Entertainment Style Haute meets high street: designer collaborations
Updated:

Haute meets high street: designer collaborations

H&M Australia
Getty
Share
Twitter Facebook Reddit Pinterest Email

· H&M previews Melbourne store
· Want to look a million dollars? It’s easier than you think
· Australian fashion’s coming of age

With confirmation of a launch date and an address for Australia’s first H&M store, fashionistas can now get their hands on some of the greatest designer collaborations available in fashion.

While Australia has had plenty of style mergers, including Stella McCartney, Josh Goot and Zac Posen for Target, and now has access to Zara and Topshop on the high streets, the arrival of the Swedish fashion behemoth in  2014 to the Bourke Street GPO building in Melbourne’s CBD, will bring sartorial masters like Lanvin and Versace to the girl next door.

For the past decade, global chains H&M, Target and Topshop have been poaching tastemakers from the fashion world to create stylish collections at savvy prices. The clothes look the same as those on the runway, feature a label emblazoned with a designer name, yet retail for a small fraction of the cost. And why is H&M any different to its competitors? It basically took the concept of collaborating with the hottest fashion designers in the world and blew it into another stratosphere.

The idea seems simple enough, yet inviting fashion royalty into the realm of the everyday consumer has proven to be hit and miss. In 2004, Chanel’s haughty creative designer Karl Lagerfeld was one of the first to make the move from high end to high street, creating a line for Swedish mega retailer H&M. Although the line sold exceptionally well, Lagerfeld faced widespread backlash when he publically criticised H&M for producing his clothes in a size 16.

“What I designed was fashion for slender and slim people,” Lagerfeld declared, becoming an enemy of plus-size women the world over and demonstrating the perils of a couture mindset meeting the mainstream market.

H&M Australia
Style mergers like H&M and Versace’s bring haute fashion to the masses. Photo: Getty

 

Indeed, choosing the right figurehead for a fashion crossover is a balancing act. They must be well known enough to elicit mega-hype, but understanding of the needs of the everyday consumer and willing to make their brand suitably accessible.

The 2012 partnership between H&M and avant-garde house Maison Martin Margiela demonstrated that a failure to fulfil these criteria could be disastrous. Due to its higher price point and the relative anonymity of Margiela in the mass market, the collection quickly ended up drastically discounted on the sale racks. It certainly didn’t help that the designs ranged from a duvet coat to a necklace made from a lock of platinum blonde hair.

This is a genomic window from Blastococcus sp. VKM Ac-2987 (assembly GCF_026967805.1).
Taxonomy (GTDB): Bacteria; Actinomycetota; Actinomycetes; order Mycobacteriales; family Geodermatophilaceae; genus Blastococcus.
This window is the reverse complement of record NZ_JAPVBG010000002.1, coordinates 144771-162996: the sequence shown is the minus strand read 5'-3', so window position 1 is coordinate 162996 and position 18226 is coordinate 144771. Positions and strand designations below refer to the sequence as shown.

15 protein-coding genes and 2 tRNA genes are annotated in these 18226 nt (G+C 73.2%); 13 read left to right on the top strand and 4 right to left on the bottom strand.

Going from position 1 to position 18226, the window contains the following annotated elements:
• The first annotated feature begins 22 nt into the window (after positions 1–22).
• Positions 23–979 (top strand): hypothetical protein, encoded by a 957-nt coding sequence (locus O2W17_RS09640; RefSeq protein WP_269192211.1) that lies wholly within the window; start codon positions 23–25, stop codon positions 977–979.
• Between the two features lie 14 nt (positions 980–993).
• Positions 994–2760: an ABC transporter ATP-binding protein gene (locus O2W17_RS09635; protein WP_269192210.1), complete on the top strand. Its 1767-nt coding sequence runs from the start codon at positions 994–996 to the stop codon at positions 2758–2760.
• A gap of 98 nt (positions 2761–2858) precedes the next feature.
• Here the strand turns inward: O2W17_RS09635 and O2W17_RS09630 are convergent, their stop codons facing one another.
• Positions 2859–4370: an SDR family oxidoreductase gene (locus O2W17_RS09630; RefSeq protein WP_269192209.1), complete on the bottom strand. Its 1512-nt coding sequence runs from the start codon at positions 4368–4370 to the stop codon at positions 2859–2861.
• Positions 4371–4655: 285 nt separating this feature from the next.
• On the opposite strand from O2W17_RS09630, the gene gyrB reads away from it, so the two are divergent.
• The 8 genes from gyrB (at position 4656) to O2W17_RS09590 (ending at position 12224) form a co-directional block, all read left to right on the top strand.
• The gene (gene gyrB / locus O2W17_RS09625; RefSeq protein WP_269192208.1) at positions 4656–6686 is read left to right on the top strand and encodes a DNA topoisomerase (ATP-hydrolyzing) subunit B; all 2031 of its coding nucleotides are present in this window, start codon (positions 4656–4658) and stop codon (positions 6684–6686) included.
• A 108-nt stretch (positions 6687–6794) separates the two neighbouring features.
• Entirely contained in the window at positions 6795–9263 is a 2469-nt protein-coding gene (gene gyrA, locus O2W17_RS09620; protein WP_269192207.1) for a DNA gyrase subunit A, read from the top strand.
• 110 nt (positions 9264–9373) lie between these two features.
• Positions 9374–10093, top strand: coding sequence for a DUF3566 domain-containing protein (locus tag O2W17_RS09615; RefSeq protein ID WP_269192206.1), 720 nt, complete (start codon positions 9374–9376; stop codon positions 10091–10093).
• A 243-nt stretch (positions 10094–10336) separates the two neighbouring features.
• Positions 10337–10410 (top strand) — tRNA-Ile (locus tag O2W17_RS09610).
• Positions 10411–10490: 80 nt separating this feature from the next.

When they do get it right, designer collaborations can prove extremely lucrative. US Target’s recent team-up with designer Phillip Lim resulted in store shelves being stripped bare and items appearing on eBay for hugely inflated prices. Similarly, Versace’s 2011 line for H&M crashed the website and caused mass hysteria in store. And when Viktor & Rolf designed a wedding dress as part of their 2006 collection for H&M it was a runaway success, despite many European customers admitting to having no wedding plans for the immediate future.

In Australia, Stella McCartney’s 2007 range for Target saw women literally clawing each other to get a piece of her clothing. Was it worth it? For Target it proved to be a financial success and they collaborated with the designer again in 2010. And while the second was quite chic, the first collection was was less than impressive and an ebay assault of her wares followed the initial grab for stash.

Regardless of the associated risks, history demonstrates that nothing is off limits in the world of designer collaborations. And what the arrival of H&M does mean is that Australia is finally a serious player on the international style radar and there is the opportunity to access designer fashion at high street stores. And we don’t see anything wrong with that.

H&M Australia
And the crowd went wild: Stella McCartney’s collection for Target Australia sent women into a frenzy. Photo: Getty

A timeline of some of Australia’s best designer collaborations

2014

Who: Kate Moss x Topshop

What: After an incredibly lucrative three-year partnership with the English powerhouse back in 2007, the supermodel returns with a Spring/Summer collection launching globally in April next year.

What to expect: Hopefully a carbon copy of Moss’ highly coveted wardrobe. Fingers crossed for leather jackets, fur and whimsical maxi dresses.

2013

Who: Kate Bosworth x Topshop

What: The US actor worked with the iconic British chain to develop a winter collction featuring leather sweaters, sexy pumps, sheepskin jacket and boots.

Verdict: A winner. Although this landed in Sydney’s CBD store in October, the pieces are worth holding onto for next Winter.

2012

Who: Roberto Cavalli x Target

What: Resort wear with a healthy dose of animal print.

Verdict: Too much leopard, not enough spots.

2008

Who: Zac Posen x Target Australia

What: beautifully tailored work and evening pieces, plus a red carpet gown for $300

Verdict: The collection was simple, comprehensive and flattering. A hit with business women and teenagers alike.

2007

Who: Josh Goot x Target

What: sleek metallic racer back dresses and sporty basics

Verdict: Following the fanfare for the Stella McCartney line, Goot’s collaboration failed to generate much buzz.

2007

Who: Stella McCartney x Target

What: A girly mish-mash of dresses and jackets in lace, satin and wool

Verdict: The public response to this was a little crazy and the clothes didn’t live up to the hype.

With Antonia Acott